METCALF: It was ’73, because “Sing It Again, Rod” was the record we liked so much. Since this is the case, we were either listening to “Aladdin Sane” or “Pin Ups” alongside it. I suspect it was “Aladdin Sane.” I don’t remember the difference between the two being as stark as you do, but my recollections of this time are hazy. I’ve only heard to 2 or 3 records that were released this year, so I am almost completely unqualified to answer this! I haven’t kept myself deliberately ignorant of the zeitgeist, it has just worked out this way.
We should re-listen to both of these records and see how we feel about them now. Who knows where our brains were at that morning? Things could sound very different now. (NOTE: I just gave them a quick once-over. Aladdin Sane definitely has a more "brittle" sound to it, especially after listening to that early Rod Stewart stuff. I've got to get back into Rod Stewart! I think that if I were listening to these at night-time, maybe in public, I would feel differently, but in my house this morning, I definitely prefer listening to Rod.)
PROPELLER: If someone were to liken “Mary, Don’t You Weep” to Edwin McCain’s “I’ll Be,” would you be mortified by the comparison?
METCALF: Would you believe that I’ve never consciously heard that song before? I just watched the video on youtube. It was a negative experience for me. I’m not mortified by the comparison, but they seem very different to me. “Mary, Don’t You Weep” is about single moms taking things one day at a time (I am not joking), while “I’ll Be” sounds like a stalker that’s finally worked up the courage to make a pass.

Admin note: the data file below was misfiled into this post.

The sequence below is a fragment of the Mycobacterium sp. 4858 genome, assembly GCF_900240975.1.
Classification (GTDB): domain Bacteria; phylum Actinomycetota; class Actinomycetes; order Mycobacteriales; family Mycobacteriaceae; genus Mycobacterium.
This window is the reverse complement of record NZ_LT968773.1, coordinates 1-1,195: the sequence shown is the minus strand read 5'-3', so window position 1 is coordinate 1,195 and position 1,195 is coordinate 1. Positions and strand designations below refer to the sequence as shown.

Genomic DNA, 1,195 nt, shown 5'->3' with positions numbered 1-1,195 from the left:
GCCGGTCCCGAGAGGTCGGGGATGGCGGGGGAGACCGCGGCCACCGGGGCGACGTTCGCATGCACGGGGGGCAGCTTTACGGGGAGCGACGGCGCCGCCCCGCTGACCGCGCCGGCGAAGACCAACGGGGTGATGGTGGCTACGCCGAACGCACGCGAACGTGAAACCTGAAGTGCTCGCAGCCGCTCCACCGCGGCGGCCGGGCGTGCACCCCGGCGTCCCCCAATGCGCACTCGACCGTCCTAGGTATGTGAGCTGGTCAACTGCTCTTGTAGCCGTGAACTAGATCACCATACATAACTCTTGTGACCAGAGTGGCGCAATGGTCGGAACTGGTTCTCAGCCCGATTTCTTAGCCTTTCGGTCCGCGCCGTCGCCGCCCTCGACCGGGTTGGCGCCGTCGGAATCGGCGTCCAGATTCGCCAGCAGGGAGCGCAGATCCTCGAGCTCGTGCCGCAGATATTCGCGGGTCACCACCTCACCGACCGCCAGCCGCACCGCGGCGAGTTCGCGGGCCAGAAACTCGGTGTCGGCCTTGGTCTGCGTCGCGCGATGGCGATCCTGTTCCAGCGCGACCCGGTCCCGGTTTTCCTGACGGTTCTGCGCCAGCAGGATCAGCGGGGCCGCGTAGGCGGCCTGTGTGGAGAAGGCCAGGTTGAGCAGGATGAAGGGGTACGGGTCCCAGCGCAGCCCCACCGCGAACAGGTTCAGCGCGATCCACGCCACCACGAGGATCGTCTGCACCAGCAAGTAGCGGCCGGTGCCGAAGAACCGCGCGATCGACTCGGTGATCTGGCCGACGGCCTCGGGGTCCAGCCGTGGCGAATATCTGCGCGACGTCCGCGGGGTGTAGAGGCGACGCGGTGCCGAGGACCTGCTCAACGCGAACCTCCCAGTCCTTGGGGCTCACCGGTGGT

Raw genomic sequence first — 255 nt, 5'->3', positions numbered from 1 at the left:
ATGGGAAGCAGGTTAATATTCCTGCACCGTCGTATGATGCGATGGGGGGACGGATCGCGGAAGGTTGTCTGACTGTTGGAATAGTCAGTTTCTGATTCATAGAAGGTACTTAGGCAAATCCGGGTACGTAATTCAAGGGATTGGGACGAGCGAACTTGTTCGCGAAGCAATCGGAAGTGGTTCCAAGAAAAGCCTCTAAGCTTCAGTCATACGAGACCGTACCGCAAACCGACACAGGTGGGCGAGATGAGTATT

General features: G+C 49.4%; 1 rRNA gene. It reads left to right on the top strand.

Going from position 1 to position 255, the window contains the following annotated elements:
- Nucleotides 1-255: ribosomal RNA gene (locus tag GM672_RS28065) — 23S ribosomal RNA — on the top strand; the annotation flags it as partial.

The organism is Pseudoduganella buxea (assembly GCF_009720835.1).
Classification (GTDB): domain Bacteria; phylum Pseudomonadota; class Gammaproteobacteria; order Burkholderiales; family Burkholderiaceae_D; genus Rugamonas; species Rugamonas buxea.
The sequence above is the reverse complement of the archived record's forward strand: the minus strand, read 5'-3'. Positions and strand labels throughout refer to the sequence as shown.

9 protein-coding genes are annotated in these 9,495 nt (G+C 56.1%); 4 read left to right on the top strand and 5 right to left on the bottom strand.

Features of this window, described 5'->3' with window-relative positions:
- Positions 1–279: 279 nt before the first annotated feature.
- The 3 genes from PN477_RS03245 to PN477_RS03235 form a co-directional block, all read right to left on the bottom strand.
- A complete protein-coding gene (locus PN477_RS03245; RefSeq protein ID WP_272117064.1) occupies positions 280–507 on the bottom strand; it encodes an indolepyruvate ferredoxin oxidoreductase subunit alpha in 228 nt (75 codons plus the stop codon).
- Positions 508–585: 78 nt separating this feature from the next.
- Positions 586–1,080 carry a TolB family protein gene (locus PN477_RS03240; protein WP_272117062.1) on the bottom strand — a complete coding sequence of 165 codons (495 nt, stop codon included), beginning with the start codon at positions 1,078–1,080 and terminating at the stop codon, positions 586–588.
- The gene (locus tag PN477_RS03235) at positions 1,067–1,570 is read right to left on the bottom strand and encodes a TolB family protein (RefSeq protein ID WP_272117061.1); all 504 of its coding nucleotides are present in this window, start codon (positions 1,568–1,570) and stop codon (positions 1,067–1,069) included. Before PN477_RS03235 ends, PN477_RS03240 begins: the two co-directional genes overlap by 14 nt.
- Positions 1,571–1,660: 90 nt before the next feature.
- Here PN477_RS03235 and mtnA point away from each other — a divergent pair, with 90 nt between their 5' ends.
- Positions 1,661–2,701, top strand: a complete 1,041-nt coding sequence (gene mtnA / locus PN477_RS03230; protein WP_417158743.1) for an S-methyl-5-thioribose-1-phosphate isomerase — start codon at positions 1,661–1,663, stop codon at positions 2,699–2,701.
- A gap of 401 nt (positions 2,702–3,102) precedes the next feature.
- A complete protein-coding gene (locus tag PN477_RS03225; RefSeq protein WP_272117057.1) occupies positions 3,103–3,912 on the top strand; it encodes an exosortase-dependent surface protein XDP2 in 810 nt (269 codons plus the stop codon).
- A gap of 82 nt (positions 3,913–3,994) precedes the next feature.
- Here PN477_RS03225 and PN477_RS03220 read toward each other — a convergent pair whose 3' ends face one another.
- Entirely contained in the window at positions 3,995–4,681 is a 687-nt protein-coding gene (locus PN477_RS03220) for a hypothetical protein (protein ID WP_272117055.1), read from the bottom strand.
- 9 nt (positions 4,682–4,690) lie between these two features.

PROPELLER: What new projects are you working on now?
METCALF: We are about halfway done with another Music Go Music record. Also, I am making an album of semi-apocalyptic gospel songs with some other friends. Also, I am working with the choreographer Nick Duran on writing music for a dance-piece.
PROPELLER: I'm curious about these semi-apocalyptic gospel songs. Blind Willie Johnson has always been a favorite of mine, in part because he can give a song I've heard elsewhere and never thought much of an amazing, apocalyptic feel when he plays it. Also, I've always liked millinenarianism in literature, an when I've found other metaphoric uses of end times. In what way are you referring to the apocalypse, by which I mean: Is the world really ending?
METCALF: I don't know if the world is ending any time soon, the songs have just been ending up being about destruction of one sort or another. Bakunin said that destruction is creation, but I don't think he was ever able to verify that...
PROPELLER: Ian McEwan said that when he had children he chose to start writing about different subjects. I’m assuming he didn’t want to be thought of as quite so creepy any more. Does having recently become a father change the way you think about writing songs?
METCALF: It’s difficult to work on creating something without one’s thoughts orbiting around it all or most of the time. I imagine that Ian made this shift because he didn’t want to live in that head-space any longer. I don’t feel like I ought to make a similar adjustment, but it could be that I am unwittingly making one already. I have no answer for this! Ω